• cytokinesis;
  • fibre;
  • binucleate;
  • asbestos;
  • RCF;
  • MMVF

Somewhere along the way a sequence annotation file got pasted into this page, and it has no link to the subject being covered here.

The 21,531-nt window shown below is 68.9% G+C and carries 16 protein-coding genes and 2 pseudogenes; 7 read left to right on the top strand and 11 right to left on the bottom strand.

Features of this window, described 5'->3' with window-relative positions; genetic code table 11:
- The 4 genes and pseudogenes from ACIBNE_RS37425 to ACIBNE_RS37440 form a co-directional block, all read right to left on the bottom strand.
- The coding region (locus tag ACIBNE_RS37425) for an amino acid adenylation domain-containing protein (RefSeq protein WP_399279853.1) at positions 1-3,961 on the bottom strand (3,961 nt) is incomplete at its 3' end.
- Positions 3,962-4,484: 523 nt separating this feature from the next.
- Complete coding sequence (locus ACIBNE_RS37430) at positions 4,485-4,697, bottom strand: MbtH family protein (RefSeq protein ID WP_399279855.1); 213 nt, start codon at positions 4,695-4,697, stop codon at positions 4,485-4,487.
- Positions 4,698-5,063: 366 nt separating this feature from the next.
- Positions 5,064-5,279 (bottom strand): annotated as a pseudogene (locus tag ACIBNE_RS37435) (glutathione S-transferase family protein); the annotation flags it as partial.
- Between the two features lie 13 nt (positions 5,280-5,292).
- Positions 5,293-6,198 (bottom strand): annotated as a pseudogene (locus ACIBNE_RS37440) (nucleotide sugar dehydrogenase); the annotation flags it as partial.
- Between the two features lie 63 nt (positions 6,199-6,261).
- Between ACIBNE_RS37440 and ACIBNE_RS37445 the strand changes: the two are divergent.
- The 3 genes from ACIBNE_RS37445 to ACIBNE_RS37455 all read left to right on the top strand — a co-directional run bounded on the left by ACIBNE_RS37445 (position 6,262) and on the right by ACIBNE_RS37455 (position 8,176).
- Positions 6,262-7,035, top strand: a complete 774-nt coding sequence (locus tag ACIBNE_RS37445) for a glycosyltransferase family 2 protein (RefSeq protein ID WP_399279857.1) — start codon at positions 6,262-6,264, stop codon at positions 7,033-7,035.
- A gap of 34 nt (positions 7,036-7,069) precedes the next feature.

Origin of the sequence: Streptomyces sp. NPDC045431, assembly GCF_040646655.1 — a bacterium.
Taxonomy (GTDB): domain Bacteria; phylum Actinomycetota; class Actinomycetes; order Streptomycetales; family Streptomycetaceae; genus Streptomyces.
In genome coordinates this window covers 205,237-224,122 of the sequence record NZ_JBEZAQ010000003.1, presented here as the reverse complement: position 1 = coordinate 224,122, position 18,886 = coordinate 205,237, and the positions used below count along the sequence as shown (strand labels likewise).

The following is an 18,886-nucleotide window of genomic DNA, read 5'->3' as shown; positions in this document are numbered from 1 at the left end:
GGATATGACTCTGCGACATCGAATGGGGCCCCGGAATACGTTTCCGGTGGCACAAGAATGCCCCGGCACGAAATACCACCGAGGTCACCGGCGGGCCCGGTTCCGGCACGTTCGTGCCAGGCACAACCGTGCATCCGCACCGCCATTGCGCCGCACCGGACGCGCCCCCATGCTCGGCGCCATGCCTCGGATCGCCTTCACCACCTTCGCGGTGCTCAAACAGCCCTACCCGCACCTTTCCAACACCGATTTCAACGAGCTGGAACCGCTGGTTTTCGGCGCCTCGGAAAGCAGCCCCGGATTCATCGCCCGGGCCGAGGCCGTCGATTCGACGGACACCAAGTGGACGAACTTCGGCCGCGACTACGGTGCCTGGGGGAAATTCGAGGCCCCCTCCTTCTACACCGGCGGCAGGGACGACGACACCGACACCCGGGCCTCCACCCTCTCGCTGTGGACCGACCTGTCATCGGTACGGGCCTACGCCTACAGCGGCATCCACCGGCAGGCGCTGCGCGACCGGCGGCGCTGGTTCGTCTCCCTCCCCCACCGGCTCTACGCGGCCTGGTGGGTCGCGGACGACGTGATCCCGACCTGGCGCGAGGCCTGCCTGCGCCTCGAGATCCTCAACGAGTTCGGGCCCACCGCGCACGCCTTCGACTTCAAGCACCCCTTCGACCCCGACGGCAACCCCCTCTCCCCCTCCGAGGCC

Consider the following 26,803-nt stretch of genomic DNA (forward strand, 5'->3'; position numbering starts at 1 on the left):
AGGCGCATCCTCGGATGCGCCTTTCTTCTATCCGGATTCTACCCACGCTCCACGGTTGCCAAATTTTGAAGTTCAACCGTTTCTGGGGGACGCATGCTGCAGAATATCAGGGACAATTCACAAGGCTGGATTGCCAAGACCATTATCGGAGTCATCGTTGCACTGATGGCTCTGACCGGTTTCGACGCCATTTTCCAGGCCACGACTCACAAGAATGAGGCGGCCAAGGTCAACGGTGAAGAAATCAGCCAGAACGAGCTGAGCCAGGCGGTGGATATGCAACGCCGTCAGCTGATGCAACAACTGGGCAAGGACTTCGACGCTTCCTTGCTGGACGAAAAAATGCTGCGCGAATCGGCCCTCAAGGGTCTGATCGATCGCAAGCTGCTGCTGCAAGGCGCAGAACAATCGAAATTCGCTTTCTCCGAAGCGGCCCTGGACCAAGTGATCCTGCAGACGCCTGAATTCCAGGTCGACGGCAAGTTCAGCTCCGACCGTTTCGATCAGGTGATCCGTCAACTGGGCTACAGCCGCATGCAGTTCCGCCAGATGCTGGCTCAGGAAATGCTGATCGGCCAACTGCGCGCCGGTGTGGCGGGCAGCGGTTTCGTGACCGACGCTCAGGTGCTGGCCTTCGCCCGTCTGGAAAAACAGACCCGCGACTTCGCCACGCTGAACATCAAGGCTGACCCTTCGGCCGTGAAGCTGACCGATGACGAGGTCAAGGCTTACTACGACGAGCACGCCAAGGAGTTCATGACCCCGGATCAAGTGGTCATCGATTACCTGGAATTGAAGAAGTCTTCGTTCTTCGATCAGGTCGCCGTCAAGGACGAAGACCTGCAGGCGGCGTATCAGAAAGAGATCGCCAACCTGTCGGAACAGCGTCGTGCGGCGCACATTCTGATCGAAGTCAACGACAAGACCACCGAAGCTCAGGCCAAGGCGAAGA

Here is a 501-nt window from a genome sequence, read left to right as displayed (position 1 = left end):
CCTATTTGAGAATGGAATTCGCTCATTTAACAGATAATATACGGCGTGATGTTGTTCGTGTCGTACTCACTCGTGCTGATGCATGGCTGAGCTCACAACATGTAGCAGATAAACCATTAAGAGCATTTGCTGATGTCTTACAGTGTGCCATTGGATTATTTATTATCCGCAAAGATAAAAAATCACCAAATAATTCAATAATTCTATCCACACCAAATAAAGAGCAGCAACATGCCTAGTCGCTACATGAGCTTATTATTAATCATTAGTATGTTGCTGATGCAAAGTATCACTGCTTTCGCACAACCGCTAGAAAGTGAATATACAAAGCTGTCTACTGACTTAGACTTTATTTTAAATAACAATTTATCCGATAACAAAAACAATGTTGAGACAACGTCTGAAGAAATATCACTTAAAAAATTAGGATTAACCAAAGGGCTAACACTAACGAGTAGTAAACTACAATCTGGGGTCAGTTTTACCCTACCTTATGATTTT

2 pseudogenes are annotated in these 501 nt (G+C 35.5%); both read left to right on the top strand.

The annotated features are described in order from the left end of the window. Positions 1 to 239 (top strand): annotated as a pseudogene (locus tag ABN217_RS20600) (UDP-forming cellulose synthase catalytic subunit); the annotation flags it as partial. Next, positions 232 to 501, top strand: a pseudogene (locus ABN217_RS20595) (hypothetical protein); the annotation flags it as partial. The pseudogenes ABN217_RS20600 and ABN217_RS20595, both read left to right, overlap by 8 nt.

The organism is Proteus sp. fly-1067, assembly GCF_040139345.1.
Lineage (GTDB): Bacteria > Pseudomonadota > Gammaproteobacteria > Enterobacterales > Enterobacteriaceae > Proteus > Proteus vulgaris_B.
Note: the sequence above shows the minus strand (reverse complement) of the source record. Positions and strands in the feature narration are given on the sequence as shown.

Using high-resolution timelapse microscopy, we have followed individual phagocytized fibres through the later stages of division in MeT-5A human mesothelial cells and LLC-MK2monkey epithelial cells. The fibres used were crocidolite and chrysotile asbestos, fibrous glass (MMVF), and refractory ceramic fibres (RCF). Long fibres (15–80μm) trapped within the cleavage furrow can partially or completely block cytokinesis. Cells proceed in one of three ways: (1) eventual completion of cytokinesis; (2) incomplete cytokinesis, resulting in two cells joined by a fibre-containing intercellular channel; or (3) failure of cytokinesis, resulting in a binucleate or trinucleate cell. Two factors associated with fibre-induced bi/trinucleation are: (1) an initial association between the fibre and the forming daughter nuclei, which is sometimes lost over time, and (2) disintegration of the midbody. The studies suggest that delay of cytokinesis by interzonal fibres can result in bi/trinucleation through the loss of midbody/intercellular bridge proteins that are required for completion of cytokinesis.